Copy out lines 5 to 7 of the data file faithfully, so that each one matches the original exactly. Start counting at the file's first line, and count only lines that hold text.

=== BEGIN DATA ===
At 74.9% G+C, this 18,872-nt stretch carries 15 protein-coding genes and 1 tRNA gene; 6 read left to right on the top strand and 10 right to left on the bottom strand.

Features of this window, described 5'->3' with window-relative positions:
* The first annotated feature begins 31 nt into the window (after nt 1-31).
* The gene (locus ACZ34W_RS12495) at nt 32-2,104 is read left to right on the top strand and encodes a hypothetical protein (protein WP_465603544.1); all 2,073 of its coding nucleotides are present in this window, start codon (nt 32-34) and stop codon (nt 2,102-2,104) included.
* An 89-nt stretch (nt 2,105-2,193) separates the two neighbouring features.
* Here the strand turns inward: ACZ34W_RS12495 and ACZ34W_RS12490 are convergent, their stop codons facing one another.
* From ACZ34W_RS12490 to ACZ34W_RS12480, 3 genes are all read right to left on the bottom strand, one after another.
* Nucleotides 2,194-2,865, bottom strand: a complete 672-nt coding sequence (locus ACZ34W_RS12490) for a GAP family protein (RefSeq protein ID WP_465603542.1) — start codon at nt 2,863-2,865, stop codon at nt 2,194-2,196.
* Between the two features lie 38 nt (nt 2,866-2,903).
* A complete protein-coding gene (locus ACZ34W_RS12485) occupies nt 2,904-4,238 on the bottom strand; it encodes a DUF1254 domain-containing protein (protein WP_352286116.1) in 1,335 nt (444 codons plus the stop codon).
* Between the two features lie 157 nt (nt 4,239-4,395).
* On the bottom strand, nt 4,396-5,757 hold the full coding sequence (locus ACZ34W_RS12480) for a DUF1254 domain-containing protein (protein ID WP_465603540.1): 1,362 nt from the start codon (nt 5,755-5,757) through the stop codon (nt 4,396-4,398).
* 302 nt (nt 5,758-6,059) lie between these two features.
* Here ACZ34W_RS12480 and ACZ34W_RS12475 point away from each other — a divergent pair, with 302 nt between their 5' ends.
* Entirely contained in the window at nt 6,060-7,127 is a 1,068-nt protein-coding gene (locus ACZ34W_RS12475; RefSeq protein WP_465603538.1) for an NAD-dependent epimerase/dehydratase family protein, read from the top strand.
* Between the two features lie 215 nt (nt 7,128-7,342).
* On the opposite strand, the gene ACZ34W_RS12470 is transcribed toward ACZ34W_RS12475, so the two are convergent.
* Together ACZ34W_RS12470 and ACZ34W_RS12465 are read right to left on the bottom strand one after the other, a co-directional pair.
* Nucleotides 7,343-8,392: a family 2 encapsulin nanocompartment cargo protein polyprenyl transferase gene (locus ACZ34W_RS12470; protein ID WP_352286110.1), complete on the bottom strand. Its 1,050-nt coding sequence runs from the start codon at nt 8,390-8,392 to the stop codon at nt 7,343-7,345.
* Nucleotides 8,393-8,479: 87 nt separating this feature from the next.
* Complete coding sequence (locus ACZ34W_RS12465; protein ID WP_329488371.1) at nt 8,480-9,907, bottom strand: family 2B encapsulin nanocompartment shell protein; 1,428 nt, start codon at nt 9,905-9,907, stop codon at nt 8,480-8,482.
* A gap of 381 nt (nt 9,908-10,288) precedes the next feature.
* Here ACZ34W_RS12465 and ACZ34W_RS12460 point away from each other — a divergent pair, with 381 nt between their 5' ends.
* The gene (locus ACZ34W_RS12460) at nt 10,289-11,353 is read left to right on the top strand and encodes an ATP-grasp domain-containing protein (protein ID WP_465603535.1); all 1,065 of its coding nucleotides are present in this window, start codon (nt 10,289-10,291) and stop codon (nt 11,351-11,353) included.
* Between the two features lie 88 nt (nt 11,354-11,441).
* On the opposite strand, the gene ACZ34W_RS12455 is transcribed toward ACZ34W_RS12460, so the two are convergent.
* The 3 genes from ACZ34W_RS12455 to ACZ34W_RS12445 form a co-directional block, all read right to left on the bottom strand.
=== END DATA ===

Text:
* An 89-nt stretch (nt 2,105-2,193) separates the two neighbouring features.
* Here the strand turns inward: ACZ34W_RS12495 and ACZ34W_RS12490 are convergent, their stop codons facing one another.
* From ACZ34W_RS12490 to ACZ34W_RS12480, 3 genes are all read right to left on the bottom strand, one after another.